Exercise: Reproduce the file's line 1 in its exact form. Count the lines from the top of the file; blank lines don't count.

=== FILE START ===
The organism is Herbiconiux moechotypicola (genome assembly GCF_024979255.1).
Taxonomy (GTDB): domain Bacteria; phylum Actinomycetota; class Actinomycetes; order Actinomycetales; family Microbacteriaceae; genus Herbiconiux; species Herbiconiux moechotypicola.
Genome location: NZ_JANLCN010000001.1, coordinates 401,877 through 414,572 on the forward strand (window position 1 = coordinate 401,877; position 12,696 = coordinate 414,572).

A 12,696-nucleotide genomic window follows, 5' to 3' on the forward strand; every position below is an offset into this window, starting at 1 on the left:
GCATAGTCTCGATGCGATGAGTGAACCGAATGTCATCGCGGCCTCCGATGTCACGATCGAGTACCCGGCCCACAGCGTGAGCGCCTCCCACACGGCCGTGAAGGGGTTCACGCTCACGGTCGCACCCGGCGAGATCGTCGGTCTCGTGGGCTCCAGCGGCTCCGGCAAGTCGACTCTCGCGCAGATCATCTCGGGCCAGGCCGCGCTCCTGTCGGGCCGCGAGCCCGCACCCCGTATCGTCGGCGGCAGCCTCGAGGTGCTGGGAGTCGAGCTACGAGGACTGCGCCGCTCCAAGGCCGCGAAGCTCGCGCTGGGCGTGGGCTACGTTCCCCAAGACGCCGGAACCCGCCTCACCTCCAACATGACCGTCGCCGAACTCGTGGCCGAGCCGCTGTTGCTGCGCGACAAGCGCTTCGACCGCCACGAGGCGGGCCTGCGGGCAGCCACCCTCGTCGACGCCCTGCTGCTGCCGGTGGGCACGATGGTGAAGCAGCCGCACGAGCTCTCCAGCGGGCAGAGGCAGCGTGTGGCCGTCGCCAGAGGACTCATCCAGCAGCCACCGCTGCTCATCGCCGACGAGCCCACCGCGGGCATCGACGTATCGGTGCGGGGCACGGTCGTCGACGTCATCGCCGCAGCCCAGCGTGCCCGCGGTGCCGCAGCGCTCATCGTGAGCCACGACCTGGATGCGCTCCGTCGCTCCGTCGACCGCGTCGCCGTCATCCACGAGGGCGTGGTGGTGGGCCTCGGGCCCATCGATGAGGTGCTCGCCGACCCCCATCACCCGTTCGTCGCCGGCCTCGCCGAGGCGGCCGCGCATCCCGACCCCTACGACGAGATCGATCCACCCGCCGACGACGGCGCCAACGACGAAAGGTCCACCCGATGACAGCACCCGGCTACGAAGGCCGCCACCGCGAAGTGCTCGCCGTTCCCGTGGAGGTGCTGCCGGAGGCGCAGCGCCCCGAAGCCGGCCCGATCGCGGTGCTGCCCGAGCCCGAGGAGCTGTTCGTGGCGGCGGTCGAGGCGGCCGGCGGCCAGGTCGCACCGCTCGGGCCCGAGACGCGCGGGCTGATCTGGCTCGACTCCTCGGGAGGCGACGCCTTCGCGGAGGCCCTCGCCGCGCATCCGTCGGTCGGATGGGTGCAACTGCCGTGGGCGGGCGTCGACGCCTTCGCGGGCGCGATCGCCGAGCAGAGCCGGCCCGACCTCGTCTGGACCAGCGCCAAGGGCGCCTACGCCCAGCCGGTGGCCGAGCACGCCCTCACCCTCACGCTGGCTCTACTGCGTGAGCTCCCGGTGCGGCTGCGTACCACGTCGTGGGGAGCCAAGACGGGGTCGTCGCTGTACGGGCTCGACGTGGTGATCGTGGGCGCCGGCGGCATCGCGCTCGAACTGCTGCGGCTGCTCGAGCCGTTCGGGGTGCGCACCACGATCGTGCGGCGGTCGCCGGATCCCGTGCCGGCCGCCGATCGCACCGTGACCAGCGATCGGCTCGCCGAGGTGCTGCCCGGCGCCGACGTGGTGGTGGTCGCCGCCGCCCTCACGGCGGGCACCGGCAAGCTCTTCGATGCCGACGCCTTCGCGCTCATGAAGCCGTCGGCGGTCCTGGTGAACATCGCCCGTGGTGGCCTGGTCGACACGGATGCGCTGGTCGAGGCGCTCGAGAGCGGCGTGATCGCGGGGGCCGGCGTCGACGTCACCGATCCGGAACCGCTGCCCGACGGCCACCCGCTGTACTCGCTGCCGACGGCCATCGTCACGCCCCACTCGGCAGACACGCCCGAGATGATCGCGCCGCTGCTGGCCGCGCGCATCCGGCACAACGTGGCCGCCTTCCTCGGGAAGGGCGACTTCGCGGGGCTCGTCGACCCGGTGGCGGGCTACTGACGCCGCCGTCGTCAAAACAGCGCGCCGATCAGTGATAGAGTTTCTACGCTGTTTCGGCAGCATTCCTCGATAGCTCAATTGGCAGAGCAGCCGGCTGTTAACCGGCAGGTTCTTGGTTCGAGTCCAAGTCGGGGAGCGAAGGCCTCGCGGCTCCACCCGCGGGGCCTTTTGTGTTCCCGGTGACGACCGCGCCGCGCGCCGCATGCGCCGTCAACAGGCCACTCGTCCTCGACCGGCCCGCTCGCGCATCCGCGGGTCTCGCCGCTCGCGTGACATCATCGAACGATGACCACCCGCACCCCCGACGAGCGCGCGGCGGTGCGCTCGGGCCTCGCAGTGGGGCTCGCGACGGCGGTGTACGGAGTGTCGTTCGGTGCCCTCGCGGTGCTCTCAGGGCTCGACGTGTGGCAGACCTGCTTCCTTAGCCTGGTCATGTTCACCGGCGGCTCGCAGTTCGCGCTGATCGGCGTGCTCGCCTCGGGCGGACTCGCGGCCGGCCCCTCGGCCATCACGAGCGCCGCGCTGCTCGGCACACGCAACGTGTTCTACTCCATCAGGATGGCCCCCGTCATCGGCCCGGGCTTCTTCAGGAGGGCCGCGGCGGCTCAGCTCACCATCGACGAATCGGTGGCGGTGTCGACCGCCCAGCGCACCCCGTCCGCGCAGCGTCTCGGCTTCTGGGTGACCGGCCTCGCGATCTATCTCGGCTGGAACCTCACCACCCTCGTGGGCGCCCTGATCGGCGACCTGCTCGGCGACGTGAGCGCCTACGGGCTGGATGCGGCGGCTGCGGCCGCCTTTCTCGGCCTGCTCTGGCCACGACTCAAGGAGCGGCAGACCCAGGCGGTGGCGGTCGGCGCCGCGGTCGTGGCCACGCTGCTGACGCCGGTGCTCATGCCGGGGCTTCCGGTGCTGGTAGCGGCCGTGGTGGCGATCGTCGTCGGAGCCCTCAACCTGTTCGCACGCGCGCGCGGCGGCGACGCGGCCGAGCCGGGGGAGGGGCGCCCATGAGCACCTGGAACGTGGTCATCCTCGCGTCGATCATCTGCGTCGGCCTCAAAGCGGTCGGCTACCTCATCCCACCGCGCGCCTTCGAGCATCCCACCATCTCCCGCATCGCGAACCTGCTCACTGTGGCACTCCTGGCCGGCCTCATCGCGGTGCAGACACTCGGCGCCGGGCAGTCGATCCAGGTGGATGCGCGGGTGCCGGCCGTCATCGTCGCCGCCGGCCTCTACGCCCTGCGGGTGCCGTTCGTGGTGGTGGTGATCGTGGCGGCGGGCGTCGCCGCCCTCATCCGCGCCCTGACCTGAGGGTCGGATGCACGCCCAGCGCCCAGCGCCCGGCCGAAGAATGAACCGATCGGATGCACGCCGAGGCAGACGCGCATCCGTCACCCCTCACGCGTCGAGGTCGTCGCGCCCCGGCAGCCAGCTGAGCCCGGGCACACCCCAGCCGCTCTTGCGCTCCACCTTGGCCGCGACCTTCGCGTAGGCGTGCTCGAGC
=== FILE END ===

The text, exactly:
The organism is Herbiconiux moechotypicola (genome assembly GCF_024979255.1).